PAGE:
'UFOs' Disrupting Search for 'God Particle'

LHC particle collisions
A simulation of a particle collision inside the Large Hadron Collider, the world's largest particle accelerator near Geneva, Switzerland. When two protons collide inside the machine, they create an energetic explosion that gives rise to new and exotic particles. (Image credit: CERN)

Physicists working at the Large Hadron Collider (LHC), a particle accelerator at CERN Laboratory in Switzerland, are trying to slam particles together hard enough to break them into never-before-seen pieces, which could solve some of the biggest puzzles in nature.

But UFOs — unidentified falling objects, that is — keep getting in their way.

The LHC is a 17-mile (27-km) circular tunnel lined with powerful magnets, which accelerate protons (particles in the nuclei of atoms) to 99.9999991 percent the speed of light. Beams of these super-brisk protons are accelerated clockwise around the ring and collide with beams traveling counter-clockwise, and, like a well-struck piñata, a dead-on hit produces a thrilling outburst of subatomic goodies. When they turn the proton beams up to full power, the physicists hope to find the Higgs boson, also known as the "God particle," which is believed to create the drag that gives everything else mass, among the collision debris. They'll also look for dark matter, the invisible substance that permeates the outskirts of galaxies.

However, since last year, something has been fluttering in the way of the proton beams and dampening the force of their blows, the physicists say. These "UFOs" aren't from outer space — they're probably microscopic dust particles of unknown origin — but they're still mysterious, and while they're around, the prize goodies will likely remain stashed. [LHC On Hold Until 2012]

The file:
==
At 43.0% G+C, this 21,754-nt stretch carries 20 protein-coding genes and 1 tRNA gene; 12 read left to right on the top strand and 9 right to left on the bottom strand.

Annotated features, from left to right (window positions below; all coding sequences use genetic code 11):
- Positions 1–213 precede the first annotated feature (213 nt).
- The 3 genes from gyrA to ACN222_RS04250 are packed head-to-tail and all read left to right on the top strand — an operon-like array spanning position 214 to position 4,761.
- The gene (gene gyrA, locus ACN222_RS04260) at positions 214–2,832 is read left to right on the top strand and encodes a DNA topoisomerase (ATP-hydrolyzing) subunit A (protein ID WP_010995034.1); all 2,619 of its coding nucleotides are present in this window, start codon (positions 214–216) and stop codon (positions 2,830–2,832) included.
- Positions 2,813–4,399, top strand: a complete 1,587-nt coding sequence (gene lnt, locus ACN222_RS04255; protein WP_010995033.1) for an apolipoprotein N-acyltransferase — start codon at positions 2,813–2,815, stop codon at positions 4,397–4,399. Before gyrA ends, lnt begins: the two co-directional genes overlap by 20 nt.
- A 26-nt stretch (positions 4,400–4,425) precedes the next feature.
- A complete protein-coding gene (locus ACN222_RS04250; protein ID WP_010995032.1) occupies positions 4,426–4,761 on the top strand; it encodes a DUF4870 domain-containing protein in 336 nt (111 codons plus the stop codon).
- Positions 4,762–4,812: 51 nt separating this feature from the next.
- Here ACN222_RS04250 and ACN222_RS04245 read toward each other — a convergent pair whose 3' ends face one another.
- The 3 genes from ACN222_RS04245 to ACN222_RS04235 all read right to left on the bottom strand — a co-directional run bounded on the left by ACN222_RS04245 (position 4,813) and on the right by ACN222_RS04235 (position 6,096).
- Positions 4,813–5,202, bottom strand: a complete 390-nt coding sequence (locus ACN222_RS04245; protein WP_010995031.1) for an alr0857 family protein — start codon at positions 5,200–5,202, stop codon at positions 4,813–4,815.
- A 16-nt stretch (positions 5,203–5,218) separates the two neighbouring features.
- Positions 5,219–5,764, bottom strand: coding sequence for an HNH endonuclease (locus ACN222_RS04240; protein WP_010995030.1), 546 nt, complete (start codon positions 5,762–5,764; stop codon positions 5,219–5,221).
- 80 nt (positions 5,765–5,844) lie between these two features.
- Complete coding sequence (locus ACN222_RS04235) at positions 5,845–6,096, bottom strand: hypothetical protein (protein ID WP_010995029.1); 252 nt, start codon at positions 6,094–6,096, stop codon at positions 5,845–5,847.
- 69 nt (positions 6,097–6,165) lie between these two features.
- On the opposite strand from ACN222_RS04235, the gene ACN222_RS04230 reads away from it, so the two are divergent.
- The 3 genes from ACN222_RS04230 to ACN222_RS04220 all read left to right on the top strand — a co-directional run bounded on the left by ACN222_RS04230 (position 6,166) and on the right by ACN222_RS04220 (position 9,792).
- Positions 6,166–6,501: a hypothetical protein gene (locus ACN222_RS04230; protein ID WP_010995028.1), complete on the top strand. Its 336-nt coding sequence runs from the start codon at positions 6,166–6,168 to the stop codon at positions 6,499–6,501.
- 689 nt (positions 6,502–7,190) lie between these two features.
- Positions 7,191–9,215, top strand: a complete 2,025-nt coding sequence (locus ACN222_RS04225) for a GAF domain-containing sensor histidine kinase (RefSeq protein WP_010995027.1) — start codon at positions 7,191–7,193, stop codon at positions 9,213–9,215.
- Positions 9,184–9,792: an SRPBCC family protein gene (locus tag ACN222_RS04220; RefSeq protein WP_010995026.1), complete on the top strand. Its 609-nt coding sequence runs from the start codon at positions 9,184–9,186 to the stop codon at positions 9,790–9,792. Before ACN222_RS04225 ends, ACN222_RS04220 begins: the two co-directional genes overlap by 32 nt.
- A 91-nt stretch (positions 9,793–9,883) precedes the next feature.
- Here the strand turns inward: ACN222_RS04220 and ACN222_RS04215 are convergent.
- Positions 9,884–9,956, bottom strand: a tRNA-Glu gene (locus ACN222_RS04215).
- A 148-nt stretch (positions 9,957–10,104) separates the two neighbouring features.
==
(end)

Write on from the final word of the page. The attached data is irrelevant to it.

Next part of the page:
UFOs are "one of the major known limitations for the performance of the Large Hadron Collider," wrote Tobias Baer, a physicist working at the LHC, and colleagues in a paper for the recent IPAC2011 conference in San Sebastián, Spain. The researchers have spent the past few months trying to characterize the UFOs, and are devising strategies to get rid of them.

More than 10,000 possible UFO events — occasions when there were proton-beam losses thought to result from UFOs blocking the protons — were observed between April and August, some so significant that they triggered "beam dumps," where the beam automatically shut down. Many of these events occurred in the electric arc that produces the beam of protons, the researchers wrote. Because the events became more frequent as the intensity of the proton beam increased, they "are expected to be very critical for LHC operation at higher energies."

Even more UFO events, and resulting beam dumps, happened at a point in the beam just past objects called injector kicker magnets (MKIs), suggesting that these magnets are a major source of the mystery objects. The large impact of these UFOs implied that they were being accelerated toward the proton beam by the magnets, which could only happen if the UFO particles were charged.

"Many additional studies are ongoing to gain a more profound knowledge about the behavior, impact and production mechanism of UFOs," Baer et al. wrote.

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Natalie Wolchover

Natalie Wolchover was a staff writer for Live Science from 2010 to 2012 and is currently a senior physics writer and editor for Quanta Magazine. She holds a bachelor's degree in physics from Tufts University and has studied physics at the University of California, Berkeley. Along with the staff of Quanta, Wolchover won the 2022 Pulitzer Prize for explanatory writing for her work on the building of the James Webb Space Telescope. Her work has also appeared in the The Best American Science and Nature Writing and The Best Writing on Mathematics, Nature, The New Yorker and Popular Science. She was the 2016 winner of the  Evert Clark/Seth Payne Award, an annual prize for young science journalists, as well as the winner of the 2017 Science Communication Award for the American Institute of Physics.